A Proposed Bill Would Make Alaska the Gold Standard in Defined Contribution Retirement Plans for Public Workers

Alaska lawmakers will have the opportunity to weigh two different proposals to change the retirement benefits for public workers in the state. The first, Senate Bill 88, would reopen the pension that was closed to new hires in 2005 due to ongoing funding problems. The second, House Bill 302 (HB 302), aims to greatly improve the defined contribution (DC) benefits currently offered to the state’s teachers, police, and firefighters. HB 302 would increase employer contributions into the defined contribution accounts of public safety workers and grant teachers access to the Supplemental Benefit System-Annuity Plan (SBS-AP) that all other government workers in the state already enjoy. Reason’s Ryan Frost explains how a focus on improving the existing DC benefits would be the better approach and warns that a return of the old pensions would apply immediate risks to the state budget.

How Oklahoma’s Public Pension Reforms Led the State Employees’ Plan to Full Funding

In an environment of chronically underfunded public pensions nationwide, Oklahoma stands out in proactively addressing the challenges that led to massive pension debt for the Public Employees Retirement System in the early 2000s. Due to significant pension reforms in 2011 and 2014, which eliminated costly benefits and directed all new hires into a well-structured defined contribution plan, policymakers rapidly improved the pension system’s funding from just 66% in 2010 to its current full funding. Reason’s Rod Crane explains what Oklahoma did right in this transition from a defined benefit plan to DC and the process of properly recovering from the Great Recession. Crane also highlights the valuable DC benefit that better fits modern workers in the public sector and the importance of staying the course after effective reforms are achieved.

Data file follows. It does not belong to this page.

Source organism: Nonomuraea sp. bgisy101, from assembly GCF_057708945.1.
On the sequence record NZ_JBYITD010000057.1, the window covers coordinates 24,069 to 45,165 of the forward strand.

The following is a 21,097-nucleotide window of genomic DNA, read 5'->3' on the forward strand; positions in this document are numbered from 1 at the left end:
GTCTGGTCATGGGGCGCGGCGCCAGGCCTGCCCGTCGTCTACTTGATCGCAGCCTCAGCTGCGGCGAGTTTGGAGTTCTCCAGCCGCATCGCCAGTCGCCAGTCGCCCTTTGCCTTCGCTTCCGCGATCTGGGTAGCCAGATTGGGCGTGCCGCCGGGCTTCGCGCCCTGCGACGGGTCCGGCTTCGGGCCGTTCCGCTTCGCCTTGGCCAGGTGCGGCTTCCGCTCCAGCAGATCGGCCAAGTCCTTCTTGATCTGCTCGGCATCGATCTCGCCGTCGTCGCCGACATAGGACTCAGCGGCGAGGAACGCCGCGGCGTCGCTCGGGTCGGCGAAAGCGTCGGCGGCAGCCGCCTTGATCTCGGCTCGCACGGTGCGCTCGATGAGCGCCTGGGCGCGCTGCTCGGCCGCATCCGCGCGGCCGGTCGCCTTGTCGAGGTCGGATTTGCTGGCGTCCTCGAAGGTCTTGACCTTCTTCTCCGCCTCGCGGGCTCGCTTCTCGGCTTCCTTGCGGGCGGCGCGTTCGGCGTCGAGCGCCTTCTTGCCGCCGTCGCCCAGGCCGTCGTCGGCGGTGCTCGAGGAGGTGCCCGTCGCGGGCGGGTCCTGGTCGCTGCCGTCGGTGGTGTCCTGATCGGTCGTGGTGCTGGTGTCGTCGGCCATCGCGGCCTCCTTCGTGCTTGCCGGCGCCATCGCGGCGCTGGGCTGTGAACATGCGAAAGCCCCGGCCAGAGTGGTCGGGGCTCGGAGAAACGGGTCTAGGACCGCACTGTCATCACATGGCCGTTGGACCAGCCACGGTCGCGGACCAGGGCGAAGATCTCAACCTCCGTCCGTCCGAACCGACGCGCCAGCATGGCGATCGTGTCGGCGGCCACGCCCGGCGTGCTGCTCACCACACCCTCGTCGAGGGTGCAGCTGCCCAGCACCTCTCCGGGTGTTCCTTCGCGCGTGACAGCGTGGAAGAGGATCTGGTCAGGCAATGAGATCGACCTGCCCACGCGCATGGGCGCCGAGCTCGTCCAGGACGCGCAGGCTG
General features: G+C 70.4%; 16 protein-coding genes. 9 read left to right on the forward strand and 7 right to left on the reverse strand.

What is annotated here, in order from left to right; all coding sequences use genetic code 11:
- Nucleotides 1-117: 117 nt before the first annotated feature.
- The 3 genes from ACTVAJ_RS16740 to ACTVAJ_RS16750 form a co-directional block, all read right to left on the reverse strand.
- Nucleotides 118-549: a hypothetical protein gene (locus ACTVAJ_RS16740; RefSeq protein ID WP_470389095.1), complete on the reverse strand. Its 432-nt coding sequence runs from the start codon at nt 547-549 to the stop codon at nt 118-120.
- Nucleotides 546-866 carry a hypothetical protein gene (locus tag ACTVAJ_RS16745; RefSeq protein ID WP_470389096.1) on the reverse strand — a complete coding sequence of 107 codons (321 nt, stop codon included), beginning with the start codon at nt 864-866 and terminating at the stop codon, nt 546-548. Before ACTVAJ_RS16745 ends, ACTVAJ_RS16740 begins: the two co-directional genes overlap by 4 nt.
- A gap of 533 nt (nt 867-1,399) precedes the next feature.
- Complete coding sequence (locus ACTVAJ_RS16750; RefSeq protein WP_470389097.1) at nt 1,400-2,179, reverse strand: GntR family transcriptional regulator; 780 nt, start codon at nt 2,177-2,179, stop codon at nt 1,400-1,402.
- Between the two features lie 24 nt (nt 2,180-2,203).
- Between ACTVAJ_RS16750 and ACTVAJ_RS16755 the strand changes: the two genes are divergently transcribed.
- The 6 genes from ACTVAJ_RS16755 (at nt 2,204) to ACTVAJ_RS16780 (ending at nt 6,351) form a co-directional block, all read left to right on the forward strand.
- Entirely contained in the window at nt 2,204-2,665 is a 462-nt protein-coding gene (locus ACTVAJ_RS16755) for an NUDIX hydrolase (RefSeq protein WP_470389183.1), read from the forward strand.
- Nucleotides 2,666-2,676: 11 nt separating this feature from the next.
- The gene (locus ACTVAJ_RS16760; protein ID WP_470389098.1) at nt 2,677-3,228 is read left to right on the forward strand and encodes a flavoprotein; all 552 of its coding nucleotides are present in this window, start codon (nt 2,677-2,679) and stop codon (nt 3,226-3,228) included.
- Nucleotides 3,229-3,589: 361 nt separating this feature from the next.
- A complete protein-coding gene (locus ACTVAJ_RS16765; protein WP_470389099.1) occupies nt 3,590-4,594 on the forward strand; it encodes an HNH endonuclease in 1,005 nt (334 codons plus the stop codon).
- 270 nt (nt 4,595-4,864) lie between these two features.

Missouri’s House Joint Resolution 92 Would Revive Bad Pension Funding Policy

A proposal being considered in the Missouri legislature (House Joint Resolution 92) would tie public pension contributions to revenues from traffic citations, directing $3 from each violation fee to pay for the Missouri Sheriffs’ Retirement System. A backgrounder from Reason Foundation’s Leonard Gilroy and Ryan Frost explains that this is an improper method for funding promised pension benefits, as contributions will fluctuate depending on the number of violations pursued, not to mention the perverse incentives it would unjustly apply to maximize enforcement. Instead, lawmakers should pursue actuarially sound methods to pay for the state’s public pension systems.

News in Brief

Analyzing the Risks of Pension Obligation Bonds, a Case Study from Massachusetts